New-age Indian tech start-ups are now starting to take their “Made-in-India” process innovations to other countries.
Naspers CEO Bob van Dijk told BusinessLine that the first wave of entrepreneurs in India may have adapted ideas to India but not necessarily unique to India. That is starting to change. For example, the way Swiggy has thought about the business model is very different from what Naspers saw in other places. Naspers has invested in Swiggy. “What we learnt in India was instrumental in how we build our business in Latin America,” he said.
van Dijk was referring to Swiggy’s foray into Latin America, which is one of the hottest emerging regions for tech adoption. One of things Swiggy did with its presence in 500 cities in India, was to take end-to-end control of the food ordering journey — from tech to its delivery fleet.
“Predictability of service, non-availability of delivery across one’s favourite restaurants, high delivery charges and limited payment options were at the top of the list. Restaurants hadn’t adapted to the digital age and were struggling to scale their operations while increasing margins. There was a dire need to build a sustainable platform, with a personalised user interface and a robust logistics back-end, that would benefit everybody in this ecosystem,” said Srivats TS, Vice-President, Marketing, Swiggy.
All this has been taken overseas.
In Canada, Paytm in a joint venture between SoftBank and Yahoo! Japan launched PayPay, a QR-based smartphone payment.
Ola has launched services in Australia, New Zealand and the UK. In many ways, India is a test bed for many products and services. Multinationals such as Facebook and Google have done it regularly and now new-age Indian companies are following suit as they have built up competencies in a tough and highly competitive market. India is a very tough market for start-ups that requires obtaining high-quality products and services at low prices.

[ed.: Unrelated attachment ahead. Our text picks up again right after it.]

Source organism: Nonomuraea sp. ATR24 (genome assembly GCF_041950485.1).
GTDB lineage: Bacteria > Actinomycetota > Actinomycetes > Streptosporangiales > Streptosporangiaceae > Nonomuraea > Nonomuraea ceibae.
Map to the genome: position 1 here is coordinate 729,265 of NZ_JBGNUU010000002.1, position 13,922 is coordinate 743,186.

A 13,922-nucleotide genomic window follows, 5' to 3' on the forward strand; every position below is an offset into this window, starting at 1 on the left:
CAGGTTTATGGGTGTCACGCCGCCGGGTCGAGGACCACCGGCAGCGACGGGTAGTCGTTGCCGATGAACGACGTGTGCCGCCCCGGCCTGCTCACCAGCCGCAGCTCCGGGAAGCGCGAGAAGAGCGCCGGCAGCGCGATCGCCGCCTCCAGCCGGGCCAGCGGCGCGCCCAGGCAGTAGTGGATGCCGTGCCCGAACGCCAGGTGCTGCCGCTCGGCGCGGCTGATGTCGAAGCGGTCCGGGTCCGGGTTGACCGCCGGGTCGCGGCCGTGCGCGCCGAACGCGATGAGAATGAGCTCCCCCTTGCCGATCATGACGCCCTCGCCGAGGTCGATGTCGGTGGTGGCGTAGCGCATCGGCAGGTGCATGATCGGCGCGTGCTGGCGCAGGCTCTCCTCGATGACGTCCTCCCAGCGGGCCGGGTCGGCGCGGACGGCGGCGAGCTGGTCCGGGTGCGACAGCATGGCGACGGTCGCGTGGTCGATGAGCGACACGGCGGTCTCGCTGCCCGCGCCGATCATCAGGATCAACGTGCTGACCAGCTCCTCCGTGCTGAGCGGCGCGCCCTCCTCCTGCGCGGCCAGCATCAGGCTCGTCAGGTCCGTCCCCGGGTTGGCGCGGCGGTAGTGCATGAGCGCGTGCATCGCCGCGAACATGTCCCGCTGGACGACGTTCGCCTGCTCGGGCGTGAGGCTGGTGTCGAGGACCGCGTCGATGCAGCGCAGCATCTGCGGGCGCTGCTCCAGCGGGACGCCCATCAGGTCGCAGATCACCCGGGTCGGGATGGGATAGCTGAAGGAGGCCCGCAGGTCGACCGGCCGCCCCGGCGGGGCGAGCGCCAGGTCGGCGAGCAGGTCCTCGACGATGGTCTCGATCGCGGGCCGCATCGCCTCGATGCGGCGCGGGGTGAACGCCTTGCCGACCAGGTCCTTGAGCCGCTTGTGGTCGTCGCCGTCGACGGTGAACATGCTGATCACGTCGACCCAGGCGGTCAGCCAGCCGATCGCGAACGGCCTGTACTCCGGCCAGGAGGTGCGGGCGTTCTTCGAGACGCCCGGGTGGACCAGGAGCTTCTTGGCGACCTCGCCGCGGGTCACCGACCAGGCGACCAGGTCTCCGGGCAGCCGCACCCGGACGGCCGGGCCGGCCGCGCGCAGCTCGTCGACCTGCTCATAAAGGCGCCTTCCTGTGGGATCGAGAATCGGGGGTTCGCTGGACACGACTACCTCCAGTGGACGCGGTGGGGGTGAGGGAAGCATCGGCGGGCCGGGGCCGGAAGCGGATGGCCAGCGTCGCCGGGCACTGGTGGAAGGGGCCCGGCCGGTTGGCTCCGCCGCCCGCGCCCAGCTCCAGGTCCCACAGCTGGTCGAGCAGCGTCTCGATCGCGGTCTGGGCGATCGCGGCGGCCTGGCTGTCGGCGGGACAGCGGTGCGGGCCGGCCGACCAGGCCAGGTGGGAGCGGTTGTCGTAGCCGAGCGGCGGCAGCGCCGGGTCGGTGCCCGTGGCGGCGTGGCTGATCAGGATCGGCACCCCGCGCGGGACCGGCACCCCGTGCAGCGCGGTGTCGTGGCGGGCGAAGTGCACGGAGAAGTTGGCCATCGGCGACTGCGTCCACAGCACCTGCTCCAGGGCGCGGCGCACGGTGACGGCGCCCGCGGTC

At the same time, the diversity of markets within India equips businesses to acquire that competitive edge required in newer markets. In a recent interaction with BusinessLine, Abhishek Singh, President & CEO, NeGD; CEO, MyGov; and MD & CEO, Digital India Corporation, had said the success of UPI in India has seen interest from other countries on how best to implement it.
“For the very first time in the food delivery sector in India, there was a single party taking end-to-end control of food ordering and delivery, leading to better convenience, more food choices and fast delivery times. In fact, our early differentiators in end-to-end logistics and technology, were slowly being acknowledged as the way forward,” according to Srivats.
In certain business segments, there is a lack of skilled manpower in the fast-growing insurance sector and at the same time customers expect transactions to happen in a jiffy.
“Our technology has reduced medical claims approval time from 3 hours to 20 minutes and the policy issuance time from five 5 days to the same day,” said Mallesh Bommanahal, Co-founder and CEO, i3Systems, which has forayed into Dubai. What this also seems to indicate is that customer issues are by and large similar in many parts of the world. This threw up opportunities to marketplaces and aggregators.
“However, that marketplace model was plagued with an array of issues. The problem of inconsistent delivery was rampant, which when combined with the long waiting period and exorbitant minimum order conditions, failed to address the customer gap and consequently limited adoption among consumers,” said Srivats.
However, even as companies are going global, profitability continues to elude almost all of them.